I'm DDS that wants to start a niche lab and I need help.

Gru

Gru

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I'm a 38yo DDS and in the depths of the pandemic, I hatched a plan to start a dental lab. I would like to start a mini dental lab and solely focus on implant planning, surgical guide fabrication (for fully guided surgery) and associated custom healing abutments/temporary crowns. Why? 2 reasons:

#1 - I have some health issues that are forcing me to decrease my time chairside.
#2 - I know that at least locally, the surgeons could get a lot better final result if they went fully guided.

I don't care to make this a big thing and I hope to keep just a few local clients. I can use my lab space in my existing office that I own. I have a 3Shape IO scanner and a SprintRay printer so I am familiar with the digital realm. I believe I will use 3Shape software for the planning and guide design, and I already have a souped up computer to handle it. I have a few burning questions:

What formalities are there to starting a dental lab business? Do I need to register with the FDA to sell a class I device? Do I have to register with the state?

I notice that a lot of labs are not doing this, what is holding them back?
I'm in on the lab side of such an endeavor. My 2 cents (and maybe that's what it's worth):

1) Hire a skilled lab tech with experience running all aspects of the lab. It helps if they like your choice in software.
2) Give them extremely clear, written guidance on goals and how you desire things to be done, then listen to objections and work out the disagreements before hiring them.
3) Document the written guidance again, then hold them to the result while staying out of the way in every way that doesn't require your direct approval or participation. That said, don't neglect them- you could easily make cases late while waiting for your participation.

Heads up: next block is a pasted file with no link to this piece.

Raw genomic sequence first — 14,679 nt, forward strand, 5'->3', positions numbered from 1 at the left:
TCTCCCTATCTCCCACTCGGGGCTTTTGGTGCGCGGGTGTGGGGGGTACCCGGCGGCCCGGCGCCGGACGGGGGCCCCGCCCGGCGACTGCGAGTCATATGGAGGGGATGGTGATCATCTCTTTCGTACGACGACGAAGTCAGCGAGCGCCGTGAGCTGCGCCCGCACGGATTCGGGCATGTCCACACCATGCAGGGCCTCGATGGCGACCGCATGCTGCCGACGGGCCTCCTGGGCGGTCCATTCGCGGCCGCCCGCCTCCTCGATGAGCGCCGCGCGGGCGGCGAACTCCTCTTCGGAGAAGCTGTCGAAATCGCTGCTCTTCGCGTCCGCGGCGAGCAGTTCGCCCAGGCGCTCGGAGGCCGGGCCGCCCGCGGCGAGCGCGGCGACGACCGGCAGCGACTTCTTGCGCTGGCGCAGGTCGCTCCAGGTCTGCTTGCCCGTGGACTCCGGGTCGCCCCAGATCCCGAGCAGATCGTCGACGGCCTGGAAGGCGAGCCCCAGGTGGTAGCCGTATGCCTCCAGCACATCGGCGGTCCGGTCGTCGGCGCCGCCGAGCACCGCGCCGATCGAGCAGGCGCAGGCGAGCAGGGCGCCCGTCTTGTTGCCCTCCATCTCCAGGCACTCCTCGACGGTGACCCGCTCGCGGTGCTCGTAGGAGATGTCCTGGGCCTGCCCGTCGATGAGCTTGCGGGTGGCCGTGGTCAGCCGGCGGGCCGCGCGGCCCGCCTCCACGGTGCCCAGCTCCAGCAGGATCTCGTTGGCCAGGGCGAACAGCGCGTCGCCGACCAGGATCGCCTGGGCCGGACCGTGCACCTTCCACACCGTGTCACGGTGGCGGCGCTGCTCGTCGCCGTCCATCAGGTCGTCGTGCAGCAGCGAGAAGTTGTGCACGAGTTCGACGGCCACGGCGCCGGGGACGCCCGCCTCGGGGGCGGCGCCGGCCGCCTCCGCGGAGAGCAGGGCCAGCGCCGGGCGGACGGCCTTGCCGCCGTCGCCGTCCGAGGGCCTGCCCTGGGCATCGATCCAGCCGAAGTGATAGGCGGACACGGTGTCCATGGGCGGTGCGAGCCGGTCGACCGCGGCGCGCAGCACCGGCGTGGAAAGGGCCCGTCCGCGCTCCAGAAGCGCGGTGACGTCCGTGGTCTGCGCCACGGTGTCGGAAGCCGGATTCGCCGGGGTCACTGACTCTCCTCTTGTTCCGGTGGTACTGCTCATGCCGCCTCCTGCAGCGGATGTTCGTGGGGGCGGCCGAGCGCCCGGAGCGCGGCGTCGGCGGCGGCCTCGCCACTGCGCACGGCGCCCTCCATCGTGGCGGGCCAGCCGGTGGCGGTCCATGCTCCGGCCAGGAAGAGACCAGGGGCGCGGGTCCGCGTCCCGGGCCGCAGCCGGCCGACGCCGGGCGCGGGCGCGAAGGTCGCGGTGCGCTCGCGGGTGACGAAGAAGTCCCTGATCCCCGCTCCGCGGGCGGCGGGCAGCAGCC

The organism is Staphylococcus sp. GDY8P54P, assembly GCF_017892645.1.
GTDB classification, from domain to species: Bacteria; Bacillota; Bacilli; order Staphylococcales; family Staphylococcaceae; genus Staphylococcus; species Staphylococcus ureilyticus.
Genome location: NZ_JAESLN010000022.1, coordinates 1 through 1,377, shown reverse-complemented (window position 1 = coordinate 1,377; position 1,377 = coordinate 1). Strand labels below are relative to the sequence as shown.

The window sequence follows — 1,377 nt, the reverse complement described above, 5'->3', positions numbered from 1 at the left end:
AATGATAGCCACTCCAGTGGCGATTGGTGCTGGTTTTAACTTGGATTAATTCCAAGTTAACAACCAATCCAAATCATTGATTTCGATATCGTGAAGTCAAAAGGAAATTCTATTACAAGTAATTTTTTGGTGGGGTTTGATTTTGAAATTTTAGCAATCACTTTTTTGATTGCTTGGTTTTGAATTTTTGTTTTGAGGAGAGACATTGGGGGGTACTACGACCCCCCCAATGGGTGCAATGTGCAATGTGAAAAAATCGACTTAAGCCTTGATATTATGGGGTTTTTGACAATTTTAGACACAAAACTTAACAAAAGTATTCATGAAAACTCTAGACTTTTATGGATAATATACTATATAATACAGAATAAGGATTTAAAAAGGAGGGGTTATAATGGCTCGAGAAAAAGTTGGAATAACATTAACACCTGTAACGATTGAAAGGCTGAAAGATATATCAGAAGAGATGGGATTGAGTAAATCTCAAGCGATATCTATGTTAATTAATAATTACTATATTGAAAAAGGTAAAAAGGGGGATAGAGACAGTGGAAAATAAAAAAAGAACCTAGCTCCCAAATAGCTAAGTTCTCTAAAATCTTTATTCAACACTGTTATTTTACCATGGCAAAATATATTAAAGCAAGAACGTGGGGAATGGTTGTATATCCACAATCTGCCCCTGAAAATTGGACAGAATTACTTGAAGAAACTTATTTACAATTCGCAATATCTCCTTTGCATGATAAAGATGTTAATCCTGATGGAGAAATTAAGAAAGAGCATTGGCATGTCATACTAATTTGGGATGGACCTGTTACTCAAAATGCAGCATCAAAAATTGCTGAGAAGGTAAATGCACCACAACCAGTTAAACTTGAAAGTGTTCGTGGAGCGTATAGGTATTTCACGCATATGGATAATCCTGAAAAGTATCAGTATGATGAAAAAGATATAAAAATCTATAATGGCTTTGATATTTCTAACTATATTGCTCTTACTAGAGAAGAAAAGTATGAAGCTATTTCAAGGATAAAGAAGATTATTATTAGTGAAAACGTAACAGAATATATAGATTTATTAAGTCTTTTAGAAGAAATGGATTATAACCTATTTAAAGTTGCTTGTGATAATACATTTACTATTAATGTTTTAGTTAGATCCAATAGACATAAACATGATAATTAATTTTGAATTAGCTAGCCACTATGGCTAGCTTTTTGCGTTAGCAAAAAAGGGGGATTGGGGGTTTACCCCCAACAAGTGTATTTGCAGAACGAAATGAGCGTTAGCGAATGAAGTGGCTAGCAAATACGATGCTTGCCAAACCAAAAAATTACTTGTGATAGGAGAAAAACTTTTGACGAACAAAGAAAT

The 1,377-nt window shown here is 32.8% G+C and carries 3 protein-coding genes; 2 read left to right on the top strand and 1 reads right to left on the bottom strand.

4) Set up a compensation agreement that benefits them in correlation to it benefiting your goals.
5) Set up incentives for lab growth.

Others will have more to contribute.
 
TheLabGuy

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Here is my take, and let me premise this by don't let anyone tell you can't do anything.
Now, let me be frank with you, this doesn't make good business sense at all. I used to offer surgical implant guides, don't do much anymore because the right way to do it is include a .dicom file (ct, cbct, etc...) along with a digital scan of aesthetic mock-up desired results. Then on top of that most GD's and Surgeons want sequencing along with the surgical guide. The sequence of what size drills at what depth in what sequence. Then you add in all the implant rules of do's and don'ts (i.e. bone level vs. tissue level, 3mm from another implant/natural tooth, buccal plate space, etc...) Then the real kicker in all of this is there is already big boy companies doing this for a fee of $20 (BluSkyBio). Then if you have Straumann do it, sure it's a lot more pricier, but they will walk through the planning, designing, and fabricate the stint with sequencing for $400. Where's the profit margin? I'm sure you are a lot faster than me, but it took me awhile to design these up and after quite a few I pulled the plug, too much time and not enough money in it.